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Anyone race bikes here?

Discussion in 'Racing, Motorsports, and Track Days' started by Admiral Thrawn, Jan 18, 2007.

  1. Are there any NR members who compete in championships?

    What are the major catagories in Australia for road racing?
  2. Rrrrrracing

    I race a road race sidecar since 1990. Just having a rest from it currently doing other projects ( spending money elsewhere ) building a garage at home, re-building a couple of bikes & trying hard to ride my Triumph Sprint RS more than I have been. I raced National meetings in Post Classic & Modern sidecars with abit of success & am planning to get back to some club racing as not to empty the pockets so much. We're going to the Isle Of Man this year mainly to see the sidecars there & any other sidecar racing in UK while we're there. Duncan
  3. Thanks Duncan.

    Noone else?? :?

    I've been thinking about getting into motorcycle racing and was wondering what the different classes are in Australia, and what are some good starter catagories.

    I had 125cc GP in mind. I'm 71kg, 5'9.
  4. These should give you most of the info you need-


  5. Thanks! :grin:
  6. Any bike racing forums which have some activity?

    The GPRiders forum seems pretty dead and the other site has no forum.
  7. What will you be riding? :)
  8. There are quite a few racers on here, but the season is starting fairly soon so I guess there all preping their bikes.

    Starter classes could be 125's, 400's , twin Sprints, buckets, maybe 600's. It really depends what your budget is.
  9. Yamaha have just started up a new program where they will give you an FZ6 for a season with tyres etc (can't remember what else) for $7,500. The bike is 'on loan' from them.

    It's their way of helping the average person get into racing that doesn't have any sponsorship lined up (ie. they will make money out of it :roll:)

    I didn't read all of the promo but will get hold of it and post it up. Alternatively, contact your local Yamaha dealer.
  10. Sounds interesting.

    So any recommended motocycle racing forums? Hardly anyone posts on GPRiders.org and it's very difficult to read (who thought white on a light grey background was a good idea?! ](*,) ).
  11. A SV650S (already got the bike, just ditching the road gear). :grin:
  12. Way cool. :grin:
  13. If anyone wants any info on how to start racing, just ask on here or email me at ian (dot) wiltshire (at) tw-performance (dot) com (dot) au
    Always HTH.
  14. Admiral - where do you live? That will inform what classes are available to you as different states have different emphasis on various classes (at club level).

    In a nutshell, as a beginner you can race in a wide variety of classes. 125 and 250 GP are the traditional classes to learn road racing, but in many states they have almost died out competely. 400cc class is very popular and a great way to learn racing. The bikes are grey imports though and mostly 10-15 years old - so would help if you know one end of a spanner from another... but given your size, at least you'll fit well on one. I'm a bit big for a 400cc at 6'5", so I'm racing in the 650 Twin class here in NSW (variously known as Formula Two, Formula 3, Twin Sprints, depending on your state). Basically production bike racing, minimal mods allowed, roughly the same power as a well tuned 400, so fast but still very suitable for entry-level racing. The class is in its infancy, but growing fast, and i expect it will replace the 400cc class in a few years.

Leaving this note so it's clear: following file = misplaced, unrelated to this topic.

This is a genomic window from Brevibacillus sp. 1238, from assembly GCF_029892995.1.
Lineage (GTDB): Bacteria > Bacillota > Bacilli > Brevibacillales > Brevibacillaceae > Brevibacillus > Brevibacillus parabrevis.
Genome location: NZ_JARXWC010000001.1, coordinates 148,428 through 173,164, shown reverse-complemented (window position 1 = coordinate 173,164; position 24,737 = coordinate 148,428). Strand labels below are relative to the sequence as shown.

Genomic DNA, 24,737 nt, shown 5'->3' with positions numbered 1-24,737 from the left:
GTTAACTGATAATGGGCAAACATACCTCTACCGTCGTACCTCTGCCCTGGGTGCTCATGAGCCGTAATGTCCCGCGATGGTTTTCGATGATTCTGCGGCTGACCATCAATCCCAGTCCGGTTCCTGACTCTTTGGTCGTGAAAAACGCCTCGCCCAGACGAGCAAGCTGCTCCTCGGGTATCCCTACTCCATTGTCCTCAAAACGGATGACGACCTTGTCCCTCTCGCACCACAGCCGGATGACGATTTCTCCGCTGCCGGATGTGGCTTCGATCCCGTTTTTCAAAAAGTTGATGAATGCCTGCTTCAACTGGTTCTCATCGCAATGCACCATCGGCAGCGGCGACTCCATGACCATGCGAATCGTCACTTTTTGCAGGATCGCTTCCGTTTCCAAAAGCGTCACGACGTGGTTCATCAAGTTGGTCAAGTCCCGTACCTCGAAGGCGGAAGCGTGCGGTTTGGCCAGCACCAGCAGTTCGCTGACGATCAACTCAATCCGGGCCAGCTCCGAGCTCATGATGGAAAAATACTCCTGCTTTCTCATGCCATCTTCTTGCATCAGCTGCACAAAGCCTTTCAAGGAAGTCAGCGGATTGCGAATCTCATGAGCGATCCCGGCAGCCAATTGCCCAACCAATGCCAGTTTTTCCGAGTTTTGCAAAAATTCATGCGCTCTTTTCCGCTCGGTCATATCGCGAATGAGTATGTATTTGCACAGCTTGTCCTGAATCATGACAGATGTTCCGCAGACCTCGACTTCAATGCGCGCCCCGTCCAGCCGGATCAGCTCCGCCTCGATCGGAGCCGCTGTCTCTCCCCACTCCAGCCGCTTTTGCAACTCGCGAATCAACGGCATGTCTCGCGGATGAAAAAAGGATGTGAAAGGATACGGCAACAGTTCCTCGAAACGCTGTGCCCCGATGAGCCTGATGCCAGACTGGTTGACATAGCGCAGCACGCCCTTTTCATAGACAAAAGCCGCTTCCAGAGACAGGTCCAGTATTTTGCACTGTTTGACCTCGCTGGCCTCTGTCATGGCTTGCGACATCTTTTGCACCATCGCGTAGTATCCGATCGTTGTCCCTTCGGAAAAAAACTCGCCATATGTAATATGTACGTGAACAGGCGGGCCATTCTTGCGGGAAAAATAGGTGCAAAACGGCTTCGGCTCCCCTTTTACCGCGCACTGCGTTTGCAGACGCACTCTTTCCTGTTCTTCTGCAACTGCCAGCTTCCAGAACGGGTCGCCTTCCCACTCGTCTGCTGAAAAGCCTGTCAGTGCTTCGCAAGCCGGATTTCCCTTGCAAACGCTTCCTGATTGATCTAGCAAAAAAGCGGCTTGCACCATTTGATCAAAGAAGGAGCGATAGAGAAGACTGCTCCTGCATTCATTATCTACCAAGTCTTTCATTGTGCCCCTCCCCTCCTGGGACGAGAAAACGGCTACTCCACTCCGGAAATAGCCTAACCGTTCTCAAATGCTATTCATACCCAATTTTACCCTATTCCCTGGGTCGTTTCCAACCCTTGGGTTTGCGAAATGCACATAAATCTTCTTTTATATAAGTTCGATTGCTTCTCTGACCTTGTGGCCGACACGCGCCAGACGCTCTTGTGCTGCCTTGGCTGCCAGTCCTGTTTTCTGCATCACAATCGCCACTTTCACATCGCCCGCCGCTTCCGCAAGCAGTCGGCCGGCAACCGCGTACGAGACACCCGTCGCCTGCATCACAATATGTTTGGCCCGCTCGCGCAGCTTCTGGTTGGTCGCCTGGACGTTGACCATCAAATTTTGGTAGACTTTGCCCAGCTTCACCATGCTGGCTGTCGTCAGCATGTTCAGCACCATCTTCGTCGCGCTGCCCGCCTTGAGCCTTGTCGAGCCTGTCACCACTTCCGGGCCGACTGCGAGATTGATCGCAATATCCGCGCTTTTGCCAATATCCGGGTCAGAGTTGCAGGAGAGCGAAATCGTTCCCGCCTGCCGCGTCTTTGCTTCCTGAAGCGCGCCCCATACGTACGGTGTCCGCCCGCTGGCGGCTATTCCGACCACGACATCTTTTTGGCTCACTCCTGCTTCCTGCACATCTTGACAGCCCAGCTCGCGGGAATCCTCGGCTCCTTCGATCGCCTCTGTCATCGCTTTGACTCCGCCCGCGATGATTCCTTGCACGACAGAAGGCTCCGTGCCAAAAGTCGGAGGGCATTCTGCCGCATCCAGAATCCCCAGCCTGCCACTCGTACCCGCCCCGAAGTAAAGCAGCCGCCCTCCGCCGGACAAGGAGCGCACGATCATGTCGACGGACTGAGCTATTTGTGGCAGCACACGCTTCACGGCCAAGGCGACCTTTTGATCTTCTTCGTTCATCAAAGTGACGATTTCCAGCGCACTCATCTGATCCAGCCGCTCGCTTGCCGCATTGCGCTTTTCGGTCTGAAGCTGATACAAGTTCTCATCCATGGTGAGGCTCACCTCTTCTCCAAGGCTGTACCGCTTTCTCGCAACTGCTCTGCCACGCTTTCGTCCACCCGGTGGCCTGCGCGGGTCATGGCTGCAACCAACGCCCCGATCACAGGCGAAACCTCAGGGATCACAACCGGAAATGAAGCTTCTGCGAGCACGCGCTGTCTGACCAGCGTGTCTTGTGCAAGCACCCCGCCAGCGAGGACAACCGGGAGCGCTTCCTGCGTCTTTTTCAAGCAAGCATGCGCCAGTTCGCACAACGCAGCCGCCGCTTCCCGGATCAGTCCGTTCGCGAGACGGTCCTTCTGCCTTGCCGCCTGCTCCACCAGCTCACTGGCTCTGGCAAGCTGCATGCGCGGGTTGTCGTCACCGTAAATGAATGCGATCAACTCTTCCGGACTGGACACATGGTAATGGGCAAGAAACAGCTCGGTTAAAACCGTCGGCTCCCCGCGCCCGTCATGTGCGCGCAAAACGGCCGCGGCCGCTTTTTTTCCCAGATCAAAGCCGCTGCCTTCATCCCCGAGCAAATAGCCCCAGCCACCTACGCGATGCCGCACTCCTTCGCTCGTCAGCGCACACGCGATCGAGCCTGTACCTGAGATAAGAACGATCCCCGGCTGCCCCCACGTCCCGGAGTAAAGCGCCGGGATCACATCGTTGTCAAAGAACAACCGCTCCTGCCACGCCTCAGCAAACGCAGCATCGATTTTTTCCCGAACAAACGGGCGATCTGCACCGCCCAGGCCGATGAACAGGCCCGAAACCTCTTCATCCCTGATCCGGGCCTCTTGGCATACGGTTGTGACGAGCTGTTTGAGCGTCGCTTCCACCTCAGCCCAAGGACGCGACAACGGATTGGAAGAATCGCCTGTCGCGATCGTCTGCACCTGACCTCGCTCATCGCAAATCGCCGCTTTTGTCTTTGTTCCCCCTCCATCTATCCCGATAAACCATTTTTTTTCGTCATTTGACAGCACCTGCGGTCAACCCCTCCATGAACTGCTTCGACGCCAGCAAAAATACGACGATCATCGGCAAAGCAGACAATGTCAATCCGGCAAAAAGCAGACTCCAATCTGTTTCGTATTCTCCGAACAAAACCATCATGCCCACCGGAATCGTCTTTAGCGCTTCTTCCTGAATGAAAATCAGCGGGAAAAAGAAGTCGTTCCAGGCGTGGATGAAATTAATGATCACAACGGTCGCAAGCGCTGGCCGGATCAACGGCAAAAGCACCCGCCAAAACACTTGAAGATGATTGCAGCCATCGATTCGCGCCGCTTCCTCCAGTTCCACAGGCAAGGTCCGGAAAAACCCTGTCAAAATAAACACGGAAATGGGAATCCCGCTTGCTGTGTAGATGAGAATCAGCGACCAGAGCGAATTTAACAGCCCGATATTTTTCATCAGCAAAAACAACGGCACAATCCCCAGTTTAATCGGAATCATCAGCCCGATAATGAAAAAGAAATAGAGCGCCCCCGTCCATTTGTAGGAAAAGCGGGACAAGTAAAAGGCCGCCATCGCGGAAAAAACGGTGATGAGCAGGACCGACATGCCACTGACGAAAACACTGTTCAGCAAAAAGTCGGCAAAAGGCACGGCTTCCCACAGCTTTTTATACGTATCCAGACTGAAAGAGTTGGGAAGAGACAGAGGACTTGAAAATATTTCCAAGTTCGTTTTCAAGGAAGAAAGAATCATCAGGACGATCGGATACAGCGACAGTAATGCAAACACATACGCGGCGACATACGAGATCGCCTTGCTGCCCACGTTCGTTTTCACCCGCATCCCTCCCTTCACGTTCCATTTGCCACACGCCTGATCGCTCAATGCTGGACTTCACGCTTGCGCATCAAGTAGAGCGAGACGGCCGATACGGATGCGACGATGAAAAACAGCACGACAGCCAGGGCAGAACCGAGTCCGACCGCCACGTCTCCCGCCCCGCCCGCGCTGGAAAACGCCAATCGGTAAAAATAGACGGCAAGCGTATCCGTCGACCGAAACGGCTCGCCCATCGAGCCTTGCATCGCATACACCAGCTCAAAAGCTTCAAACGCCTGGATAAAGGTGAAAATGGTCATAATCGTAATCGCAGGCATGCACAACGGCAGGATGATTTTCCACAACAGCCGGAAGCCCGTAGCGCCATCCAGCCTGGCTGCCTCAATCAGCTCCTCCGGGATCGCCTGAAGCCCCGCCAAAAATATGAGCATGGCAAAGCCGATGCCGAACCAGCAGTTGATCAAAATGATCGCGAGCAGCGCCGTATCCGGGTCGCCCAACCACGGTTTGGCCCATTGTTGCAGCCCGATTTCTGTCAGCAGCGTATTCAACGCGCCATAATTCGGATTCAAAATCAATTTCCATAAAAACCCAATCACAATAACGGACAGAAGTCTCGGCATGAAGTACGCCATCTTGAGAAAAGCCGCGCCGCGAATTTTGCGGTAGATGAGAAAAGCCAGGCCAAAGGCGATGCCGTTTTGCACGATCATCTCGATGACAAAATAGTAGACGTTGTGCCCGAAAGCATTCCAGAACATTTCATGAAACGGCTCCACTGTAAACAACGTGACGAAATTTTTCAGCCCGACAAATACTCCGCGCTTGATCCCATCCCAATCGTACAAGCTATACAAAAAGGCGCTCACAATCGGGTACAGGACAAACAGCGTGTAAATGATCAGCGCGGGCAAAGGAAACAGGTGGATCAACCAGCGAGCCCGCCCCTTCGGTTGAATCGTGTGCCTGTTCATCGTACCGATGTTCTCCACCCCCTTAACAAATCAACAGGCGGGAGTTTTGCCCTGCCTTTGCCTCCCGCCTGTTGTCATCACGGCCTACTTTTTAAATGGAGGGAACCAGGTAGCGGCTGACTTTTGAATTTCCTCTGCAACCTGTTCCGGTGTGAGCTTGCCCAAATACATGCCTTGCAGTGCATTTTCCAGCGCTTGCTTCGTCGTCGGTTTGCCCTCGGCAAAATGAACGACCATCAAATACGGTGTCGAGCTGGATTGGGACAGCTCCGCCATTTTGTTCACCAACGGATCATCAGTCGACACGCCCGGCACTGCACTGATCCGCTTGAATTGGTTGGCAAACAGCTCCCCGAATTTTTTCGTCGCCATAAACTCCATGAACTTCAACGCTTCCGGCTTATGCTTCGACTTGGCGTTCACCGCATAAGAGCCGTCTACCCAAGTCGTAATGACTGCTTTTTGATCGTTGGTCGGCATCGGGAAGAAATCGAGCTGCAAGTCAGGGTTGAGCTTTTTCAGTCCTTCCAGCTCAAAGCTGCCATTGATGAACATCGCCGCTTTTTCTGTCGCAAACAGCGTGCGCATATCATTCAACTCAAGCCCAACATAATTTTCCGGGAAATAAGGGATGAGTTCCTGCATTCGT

Next up is the Supersport / Superstock - basically I4 600s - a bit too fast & furious for me, but as always, you race against people in your grade, so you can certainly give it a go if you are confident - you can even go straight into Superbikes if thats your go. The FZ6 Cup referred to above is NOT suitable for entry level racing - it is the entry level to the Australian Superbike Championship, so you'll want to have some club racing under your belt before contemplating that.

    There are also buckets (tiny cheap 150cc bikes), and the historic classes - the NEw Era 2 class is getting very popular (bikes from 1990-1995) as it makes for very cheap racing.

    All up, I'd recommend the 650 Twins class because they are based on modern bikes, are big enough for full sized adults to ride, are fast without being crazy-fast, and because there is nothing sexier than a v-twin at full song onthe track :) But then I'm biased. If you are interested in 650 Twin racing, feel free to PM me and I'll happily tell you all about it. For the other classes - by far the best thing to do is to call your local racing club, and get down to a race weekend to see it for yourself and talk to the racers.

    Good luck :)
  15. :p :wink:


    I'll be interested in going on to a national level championship a bit down the road, so something which would prepare me for the transition is what I'm after (i.e. the strongest competition, best environment to develop skills).
  16. All the classes suggested are good for developing the skills required for racing at a serious and competitive level.

    In every class (except perhaps buckets) there are seriously quick people who can give you ample competition. I would suggest 600's and then Superbikes, but these all require commitment and cash. You can shortcut that and go straight to Superbikes if your budget allows.
  17. How about 125GP?
  18. Admiral,

    have a chat with the people of the Cafe Racer MC, they hold regular meetings and have a category called "bracket racing" - this is basically a run what you brought type of category, for people wanting to get into racing and is open to all capacity bikes, just as long as they comply with the General Competition Rules as mandated by MA (this basically means an enclosed belly pan if your bike is fully faired, a rear chain/toe guard as well as the usual lock-wiring of plugs and drains, etc).